• Peter Oosthuizen says:

    South Africa should be very grateful to Judge Zondo for his courage in speaking out against the criminals associated with Zuma and his gang.

    Maybe the President will grow a pair and do something at last. Not everyone in the ANC and their allies can be dishonest………..surely?

    • Alley Cat says:

      Absolutely agree with you Peter. He has done a great job under difficult circumstances (between a political rock and political hard place) and has maintained his integrity throughout.
      Also commendations to his team who worked long hours to investigate and lead evidence.
      #Zondo for chief justice!

    • Gerrie Pretorius Pretorius says:

      Wanna bet? 😉




  • Craig King says:

    It all seems a bit soggy, not crisp as I had hoped. What will be the spur to action in any of this?

  • Gerrie Pretorius Pretorius says:

    Not a single one of these recommendations will contribute to the prosperity of SA while the anc is in government. All institutions will simply become fiefdoms of the cadres deployed to run them.
    The AG has no teeth to prosecute delinquent public employees loyal to the anc, they just get moved/promoted when caught.

  • Eberhard Knapp says:

    There seems to have been no mention of the Government of the PRC and its active involvement in – seemingly knowingly – paying bribes in connection with that huge contract for (useless) rolling stock, locomotives… As was reported in DM sometime in March or April 2021! (An article which – at the time – stunned and shocked me!).
    BUT – there are still volumes II and III coming… :-). Maybe…

  • Michael Farah says:

    Is Vuyo Ndzeku and Vuyisile Ndzeku not the same person?

  • Johan Buys says:

    Are there frameworks for the next reports’ sections? It will be very interesting to see what is said about the complicity of the state owned Chinese locomotive suppliers in the 60% price increase in locomotives and the ten billion China paid in facilitation fees to the Gupta companies in Hong Kong.

    That theft makes Transnet’s R40m to TNA look like pocket money.

    One imagines that our comrades in China will refund the corrupt price element plus interest plus a suitable fine to Transnet and use whatever means to get back those funds from their business partners.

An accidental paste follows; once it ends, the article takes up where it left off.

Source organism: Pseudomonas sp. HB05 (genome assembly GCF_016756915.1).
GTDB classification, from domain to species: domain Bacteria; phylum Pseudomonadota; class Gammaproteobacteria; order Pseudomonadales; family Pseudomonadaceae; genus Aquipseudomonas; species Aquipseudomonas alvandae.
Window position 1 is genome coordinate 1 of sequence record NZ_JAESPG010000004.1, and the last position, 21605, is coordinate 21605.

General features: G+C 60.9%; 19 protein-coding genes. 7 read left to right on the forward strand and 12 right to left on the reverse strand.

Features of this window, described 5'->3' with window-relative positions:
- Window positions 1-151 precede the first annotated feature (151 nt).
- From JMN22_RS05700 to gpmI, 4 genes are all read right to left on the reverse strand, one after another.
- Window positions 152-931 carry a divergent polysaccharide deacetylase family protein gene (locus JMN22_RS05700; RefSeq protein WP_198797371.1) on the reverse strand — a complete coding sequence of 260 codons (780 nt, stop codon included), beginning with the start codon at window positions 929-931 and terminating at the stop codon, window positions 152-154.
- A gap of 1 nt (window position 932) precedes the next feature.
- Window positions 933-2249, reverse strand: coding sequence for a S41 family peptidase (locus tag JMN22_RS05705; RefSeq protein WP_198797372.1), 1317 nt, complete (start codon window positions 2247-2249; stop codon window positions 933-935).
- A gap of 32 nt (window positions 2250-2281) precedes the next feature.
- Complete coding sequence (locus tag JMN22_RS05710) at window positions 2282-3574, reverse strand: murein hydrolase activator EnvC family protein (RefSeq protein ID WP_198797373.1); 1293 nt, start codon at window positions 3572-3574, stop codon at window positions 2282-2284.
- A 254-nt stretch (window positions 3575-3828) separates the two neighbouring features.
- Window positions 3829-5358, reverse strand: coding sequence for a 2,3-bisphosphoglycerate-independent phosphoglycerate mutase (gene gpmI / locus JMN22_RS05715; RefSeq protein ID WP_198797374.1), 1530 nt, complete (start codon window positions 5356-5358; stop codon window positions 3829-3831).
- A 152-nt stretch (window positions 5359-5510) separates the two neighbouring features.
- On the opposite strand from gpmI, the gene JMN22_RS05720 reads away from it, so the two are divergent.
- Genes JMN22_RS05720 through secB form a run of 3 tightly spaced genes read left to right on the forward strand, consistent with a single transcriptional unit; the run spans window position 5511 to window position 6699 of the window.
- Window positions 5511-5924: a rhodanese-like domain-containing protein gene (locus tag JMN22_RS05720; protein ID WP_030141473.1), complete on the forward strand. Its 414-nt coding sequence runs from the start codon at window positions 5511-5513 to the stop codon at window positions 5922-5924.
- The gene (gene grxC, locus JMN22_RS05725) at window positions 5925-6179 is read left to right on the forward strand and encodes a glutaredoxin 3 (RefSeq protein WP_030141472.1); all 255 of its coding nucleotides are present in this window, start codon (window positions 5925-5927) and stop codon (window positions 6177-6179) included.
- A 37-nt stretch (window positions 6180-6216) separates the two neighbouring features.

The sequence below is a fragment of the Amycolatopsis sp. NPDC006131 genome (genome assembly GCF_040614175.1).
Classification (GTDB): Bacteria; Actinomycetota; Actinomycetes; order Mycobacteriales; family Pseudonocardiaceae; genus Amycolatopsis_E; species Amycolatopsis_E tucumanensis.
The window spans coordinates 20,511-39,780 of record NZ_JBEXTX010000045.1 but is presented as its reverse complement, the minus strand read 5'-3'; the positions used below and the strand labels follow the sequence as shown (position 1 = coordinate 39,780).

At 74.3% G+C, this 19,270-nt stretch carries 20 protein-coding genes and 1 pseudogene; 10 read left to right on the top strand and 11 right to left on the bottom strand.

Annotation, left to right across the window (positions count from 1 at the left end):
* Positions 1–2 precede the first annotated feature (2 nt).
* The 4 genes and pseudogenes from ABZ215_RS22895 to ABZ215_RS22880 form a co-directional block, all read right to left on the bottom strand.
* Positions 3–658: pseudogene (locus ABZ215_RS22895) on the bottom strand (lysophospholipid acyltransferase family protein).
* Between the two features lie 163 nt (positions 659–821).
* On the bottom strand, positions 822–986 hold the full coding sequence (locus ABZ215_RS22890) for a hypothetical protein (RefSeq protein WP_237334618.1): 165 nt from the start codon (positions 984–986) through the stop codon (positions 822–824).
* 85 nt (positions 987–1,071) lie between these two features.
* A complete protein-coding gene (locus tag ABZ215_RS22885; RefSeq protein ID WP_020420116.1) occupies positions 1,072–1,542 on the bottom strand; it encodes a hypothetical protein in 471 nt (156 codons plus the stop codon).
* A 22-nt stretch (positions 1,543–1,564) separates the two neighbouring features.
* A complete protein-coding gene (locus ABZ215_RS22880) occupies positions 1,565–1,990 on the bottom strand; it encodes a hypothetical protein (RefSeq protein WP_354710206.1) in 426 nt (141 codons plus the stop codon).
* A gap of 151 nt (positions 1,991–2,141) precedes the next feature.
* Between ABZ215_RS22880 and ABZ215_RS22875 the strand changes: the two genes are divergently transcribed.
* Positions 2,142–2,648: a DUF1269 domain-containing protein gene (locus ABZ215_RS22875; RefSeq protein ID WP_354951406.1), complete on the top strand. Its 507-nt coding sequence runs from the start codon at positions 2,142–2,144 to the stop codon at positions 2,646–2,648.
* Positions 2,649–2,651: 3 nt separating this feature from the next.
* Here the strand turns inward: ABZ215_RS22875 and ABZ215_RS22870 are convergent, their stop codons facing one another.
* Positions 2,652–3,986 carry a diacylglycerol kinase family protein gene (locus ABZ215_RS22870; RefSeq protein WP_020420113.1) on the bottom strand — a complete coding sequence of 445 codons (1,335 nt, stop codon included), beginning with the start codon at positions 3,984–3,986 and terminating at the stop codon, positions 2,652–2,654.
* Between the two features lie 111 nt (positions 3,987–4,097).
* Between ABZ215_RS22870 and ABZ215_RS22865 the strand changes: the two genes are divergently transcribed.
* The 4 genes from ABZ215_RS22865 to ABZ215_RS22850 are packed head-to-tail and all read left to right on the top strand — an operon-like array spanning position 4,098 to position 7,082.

• Rod H MacLeod says:

    Wow – another massive and expensive structure to do what is already supposed to be done by the SAPS and NPA.
    Here we are, trying to implement a cosy, advanced social system with all the right-sounding words and structures, cuddled up in cotton wool and guarantees of rights, when in fact we are dealing with ruthless, calculating criminals who actually resort to all means including assassination to get their way and preserve their lifestyles.
    Bring on public floggings for bribery and corruption, plus the triple back rule on theft – you steal something, you pay it back threefold.
    Spend the money on rooting out the inept and corrupt members of the SAPS and NPA – don’t waste it on yet another institution with a charter and a “to do” list that will actually never get done.

  • Dhasagan Pillay says:

    Since the NPA has either shown itself to be still deeply ‘captured’, fractured or riddled with a startling lack of actual ability ( we won’t get into the quiet suggestion by Glynnis Breytenbach on tactics of how to timeously ACTUALLY prosecute cases you can win). Perhaps the commission chair should as his final act also sign a few warrants and make the actual request for a red notice from Interpol for the Gupta brothers and associates now in the wind, that Adv. Cronje claimed she’d done months ago.